Though a sweet $3.8 million could buy you a mansion, a Manhattan apartment or luxury yacht, it could also get you an entire 17.4-acre Indiana town with a population of three.
In recent days, the tiny town of Story has hit the market for just under $4 million, the Herald-Times reports. The land comes bundled with an old grain mill, general store, cabins for rent, two outhouses, various barns, fenced pastures for horses, wells and an orchard.
Just an hour drive south of Indianapolis, the listing page explains that even though Story may be geographically small, it has a mighty history.
Over 155 years ago in 1851, President Millard Fillmore gave Dr. George P Story a land grant, where a logging community was soon established — and went on to thrive with 175 residents at its peak, despite a ravaging fire in 1915, according to the New York Post.
Decades later, the Great Depression rocked the area and Story’s vibrancy was all but lost.
In 1999, Hofstetter bought the town at a sheriff’s auction, and which he has proudly owned ever since, WANE-TV reports. Hofstetter went on to run the successful Story Inn with Jacob and Kate Ebel, though he acknowledges that now is the time to find a new owner.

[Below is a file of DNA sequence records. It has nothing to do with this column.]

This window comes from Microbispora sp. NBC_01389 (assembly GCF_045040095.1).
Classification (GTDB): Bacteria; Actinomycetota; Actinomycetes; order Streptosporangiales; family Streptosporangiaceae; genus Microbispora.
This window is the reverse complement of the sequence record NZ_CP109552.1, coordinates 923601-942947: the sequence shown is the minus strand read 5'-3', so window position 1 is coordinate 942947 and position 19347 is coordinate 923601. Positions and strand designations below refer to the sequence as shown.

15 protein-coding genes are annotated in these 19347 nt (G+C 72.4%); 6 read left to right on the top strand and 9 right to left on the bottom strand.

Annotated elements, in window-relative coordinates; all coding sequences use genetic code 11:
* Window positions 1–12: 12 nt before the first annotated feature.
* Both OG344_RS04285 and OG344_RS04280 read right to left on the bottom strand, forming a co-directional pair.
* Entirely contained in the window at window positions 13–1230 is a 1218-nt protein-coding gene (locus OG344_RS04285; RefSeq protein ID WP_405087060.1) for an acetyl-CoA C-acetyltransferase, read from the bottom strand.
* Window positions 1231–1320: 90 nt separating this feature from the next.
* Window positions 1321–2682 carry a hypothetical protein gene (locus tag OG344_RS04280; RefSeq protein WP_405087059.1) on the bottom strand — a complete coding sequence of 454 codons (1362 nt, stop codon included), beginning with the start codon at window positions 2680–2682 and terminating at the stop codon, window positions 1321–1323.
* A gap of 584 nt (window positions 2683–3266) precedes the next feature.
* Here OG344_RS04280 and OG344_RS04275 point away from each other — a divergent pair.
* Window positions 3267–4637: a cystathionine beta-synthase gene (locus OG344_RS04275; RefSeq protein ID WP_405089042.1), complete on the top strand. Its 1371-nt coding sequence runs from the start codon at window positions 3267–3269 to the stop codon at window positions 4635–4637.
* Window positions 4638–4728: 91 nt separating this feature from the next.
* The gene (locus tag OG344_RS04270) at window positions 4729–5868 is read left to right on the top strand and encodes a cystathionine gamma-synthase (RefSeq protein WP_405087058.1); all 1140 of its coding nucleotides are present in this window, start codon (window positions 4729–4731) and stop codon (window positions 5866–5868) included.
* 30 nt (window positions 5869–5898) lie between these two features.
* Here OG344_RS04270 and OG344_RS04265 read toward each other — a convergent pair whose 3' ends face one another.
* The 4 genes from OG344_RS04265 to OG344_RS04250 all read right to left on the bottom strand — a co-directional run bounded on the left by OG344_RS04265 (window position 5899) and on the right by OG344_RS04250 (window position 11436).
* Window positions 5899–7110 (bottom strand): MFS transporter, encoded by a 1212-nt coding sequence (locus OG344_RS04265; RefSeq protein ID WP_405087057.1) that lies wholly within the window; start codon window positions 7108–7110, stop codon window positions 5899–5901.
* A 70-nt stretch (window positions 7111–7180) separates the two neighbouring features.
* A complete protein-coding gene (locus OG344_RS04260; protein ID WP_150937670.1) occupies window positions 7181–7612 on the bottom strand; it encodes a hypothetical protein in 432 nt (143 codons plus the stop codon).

“It needs the protection that it deserves. And that’s really what it is, it’s a transition,” the 62-year-old told the outlet.
Hofstetter added that, despite selling the town, he and the Ebels plan to continue to run the Story Inn. “The town’s fortunes should be decoupled from our hospitality operations,” Hofstetter later mused to the Herald-Times. “Macy’s doesn’t own the mall.”
Furthermore, the antique-style town, which is surrounded by thousands of acres of forest and recently accredited by the National Register of Historic Places, reportedly has a ready-made tourist market, too.
“Story presently hosts a remarkable number of events each year, including the Indiana Wine Fair, Maple Syrup Festival, 40-50 weddings, corporate events, birthday parties, comedy shows, Indiana Trail Riders events, and much more,” the listing page boasts.
Though the quest to find the right buyer for the old-timey site may be challenging in this ever-digital age, Hofstetter says that it’s all part of its charm.
“There is at least one item which even Amazon is not offering these days at any price: yes, the entire town of Story, Indiana,” he told the Herald-Times.